98 San Jacinto Blvd. in the Four Seasons Hotel. 685-8300,
Hours: 6:30 a.m. to 10 p.m. Monday-Thursday. 6:30 a.m. to 11 p.m. Friday. 7 a.m. to 11 p.m. Saturday. 7 a.m. to 10 p.m. Sunday.
A conversation about the steakhouse inside the Four Seasons Hotel might as well start with wine. During Trio’s happy hour (5 to 7 p.m. Monday-Saturday), wines by the glass are half-price in the wine bar, separated from the main room only by tall tables and a wealth of opportunity.
A conversation with sommelier and host Mark Sayre (who doesn’t know me) veered through Texas grape varietals, the efforts of Texas winemaker Kim McPherson on the High Plains and Sayre’s discovery of a French Macon Chaintre chardonnay from Dominique Cornin during a low-expectation first stop on a Burgundian tour. With lean expressions of pear and honeydew, it was $6 during happy hour.
I asked for tastes of two Texas wines, because asking for a taste is something you can do at Trio, if you’re all right with starting a dialogue about wine (and you know you are). Tranquilo is a blend of viognier, chenin and roussanne made in Lubbock, with sweetness in waves, a wine that with a little effervescence could be Spanish txakoli. I also tried an aglianico from the Hill Country’s Duchman Winery that was young and sharp and wouldn’t have the backbone to keep up with the smoked ribeye I’d ordered. So I took the happy hour half-price break on an $18 glass of Chateau Bernadotte Bordeaux, with some earth and wind to go with that smoky fire.
Sayre has the presence of a professor whose class you’d fight to be a part of even if it didn’t involve catching a buzz. He’s become as big a part of Trio’s identity as executive chef Elmar Prambs and chef de cuisine Todd Duplechan, who was working his final shifts before leaving to start a place of his own called Lenoir.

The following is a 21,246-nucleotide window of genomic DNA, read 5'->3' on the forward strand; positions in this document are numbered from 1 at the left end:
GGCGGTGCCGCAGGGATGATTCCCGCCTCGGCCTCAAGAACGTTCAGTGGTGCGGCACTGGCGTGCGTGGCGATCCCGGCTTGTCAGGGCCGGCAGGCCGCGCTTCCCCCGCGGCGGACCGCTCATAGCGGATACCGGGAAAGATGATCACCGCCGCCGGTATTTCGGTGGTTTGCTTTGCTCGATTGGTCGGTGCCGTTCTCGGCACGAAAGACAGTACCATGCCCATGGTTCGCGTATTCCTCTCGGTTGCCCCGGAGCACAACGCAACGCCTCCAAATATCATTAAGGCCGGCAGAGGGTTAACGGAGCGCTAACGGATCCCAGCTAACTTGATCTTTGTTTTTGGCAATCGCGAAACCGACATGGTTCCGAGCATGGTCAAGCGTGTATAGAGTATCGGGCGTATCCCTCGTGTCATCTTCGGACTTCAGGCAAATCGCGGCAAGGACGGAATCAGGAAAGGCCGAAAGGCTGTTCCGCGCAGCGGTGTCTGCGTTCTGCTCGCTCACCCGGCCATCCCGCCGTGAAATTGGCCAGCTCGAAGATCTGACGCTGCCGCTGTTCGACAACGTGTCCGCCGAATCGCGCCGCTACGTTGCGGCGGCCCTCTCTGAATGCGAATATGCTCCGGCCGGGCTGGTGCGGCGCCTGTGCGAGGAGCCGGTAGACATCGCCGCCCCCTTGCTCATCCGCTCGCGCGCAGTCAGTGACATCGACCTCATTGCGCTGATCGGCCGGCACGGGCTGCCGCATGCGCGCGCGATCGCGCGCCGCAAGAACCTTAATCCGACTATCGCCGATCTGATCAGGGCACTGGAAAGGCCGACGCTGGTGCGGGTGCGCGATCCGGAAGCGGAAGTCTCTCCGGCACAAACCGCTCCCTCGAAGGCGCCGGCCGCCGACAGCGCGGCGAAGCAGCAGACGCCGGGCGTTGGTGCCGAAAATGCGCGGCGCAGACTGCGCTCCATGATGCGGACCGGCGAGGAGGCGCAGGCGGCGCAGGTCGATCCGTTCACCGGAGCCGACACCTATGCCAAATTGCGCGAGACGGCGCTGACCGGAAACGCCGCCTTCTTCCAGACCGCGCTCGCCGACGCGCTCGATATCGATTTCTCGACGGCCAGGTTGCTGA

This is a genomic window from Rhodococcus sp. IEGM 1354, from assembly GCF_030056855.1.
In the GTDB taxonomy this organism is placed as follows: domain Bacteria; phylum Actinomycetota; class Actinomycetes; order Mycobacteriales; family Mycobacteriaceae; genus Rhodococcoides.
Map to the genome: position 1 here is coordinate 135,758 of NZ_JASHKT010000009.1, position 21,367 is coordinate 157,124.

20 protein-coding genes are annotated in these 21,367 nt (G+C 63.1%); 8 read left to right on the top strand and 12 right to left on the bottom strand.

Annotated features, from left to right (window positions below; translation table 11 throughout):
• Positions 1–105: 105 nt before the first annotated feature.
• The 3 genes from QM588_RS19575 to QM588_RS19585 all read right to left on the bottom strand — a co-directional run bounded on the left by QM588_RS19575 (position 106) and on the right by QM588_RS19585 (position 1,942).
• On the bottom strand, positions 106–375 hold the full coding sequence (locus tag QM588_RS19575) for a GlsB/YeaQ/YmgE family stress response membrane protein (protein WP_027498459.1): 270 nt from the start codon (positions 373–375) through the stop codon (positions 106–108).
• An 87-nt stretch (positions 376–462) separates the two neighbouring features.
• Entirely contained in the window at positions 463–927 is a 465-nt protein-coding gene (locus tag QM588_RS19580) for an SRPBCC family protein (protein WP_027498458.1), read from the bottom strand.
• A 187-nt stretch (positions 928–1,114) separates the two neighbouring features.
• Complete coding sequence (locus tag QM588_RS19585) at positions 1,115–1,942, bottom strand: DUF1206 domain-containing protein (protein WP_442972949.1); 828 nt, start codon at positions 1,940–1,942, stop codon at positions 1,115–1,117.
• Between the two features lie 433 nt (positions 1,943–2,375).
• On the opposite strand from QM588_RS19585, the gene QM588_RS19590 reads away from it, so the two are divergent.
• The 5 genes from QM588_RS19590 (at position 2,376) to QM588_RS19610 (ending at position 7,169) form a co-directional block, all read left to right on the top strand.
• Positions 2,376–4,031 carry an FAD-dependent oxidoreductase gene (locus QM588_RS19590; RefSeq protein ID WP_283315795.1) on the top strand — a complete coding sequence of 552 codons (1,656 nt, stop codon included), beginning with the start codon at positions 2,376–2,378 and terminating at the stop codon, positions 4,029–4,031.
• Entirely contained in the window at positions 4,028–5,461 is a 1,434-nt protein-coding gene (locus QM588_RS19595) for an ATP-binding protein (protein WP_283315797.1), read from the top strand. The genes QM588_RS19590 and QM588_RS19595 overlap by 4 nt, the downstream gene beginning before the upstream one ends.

A trio of wedge salads ($9) was less elegantly composed than I remembered, crowded together in a bowl where flavors migrated and hard-fried onions covered each of the three styles: crumbled blue cheese, a sweet smoked onion dressing and an herb dressing with a glycerin texture and no dominant herb presence, but rather an all-purpose green dressing. In Trio’s early days, the wedge trio arrived on a rectangular plate, each wedge its own island of careful composition.
A popover fresh from the oven was like a real estate agent’s trick, its home-baked aura making me think that yes, I would like to buy this place, this burnt-orange space with its Mediterranean terrace and a view of the lake.
The steak — a smoked ribeye I’d put in the 12- to 16-ounce range that I didn’t see on the regular menu; its closest counterpart is in the mid-$30s — started with a slow smoke that built to a rustic leather character like the way you’d imagine those little cigars from “High Plains Drifter” taste. On a steak like this, sauce is beside the point, but Trio sent delicious distractions anyway: a lemon-tarragon bearnaise, an oily herbal and garlic chimichurri and a white-wine incarnation of classic steak sauce. Dinner was rounded out by a baking dish of luscious mac and cheese and firm stalks of broccolini.
Even in the wine bar, service was a Four Seasons blend of personal and formal, with plates and flatware flying in and out like stagecraft. A case in point: At a tall table, I dropped my billfold. Knee surgery has made bending down a comedy of contortions. My waitress retrieved it for me without a fuss.
(Photos by Mike Sutter © Fed Man Walking)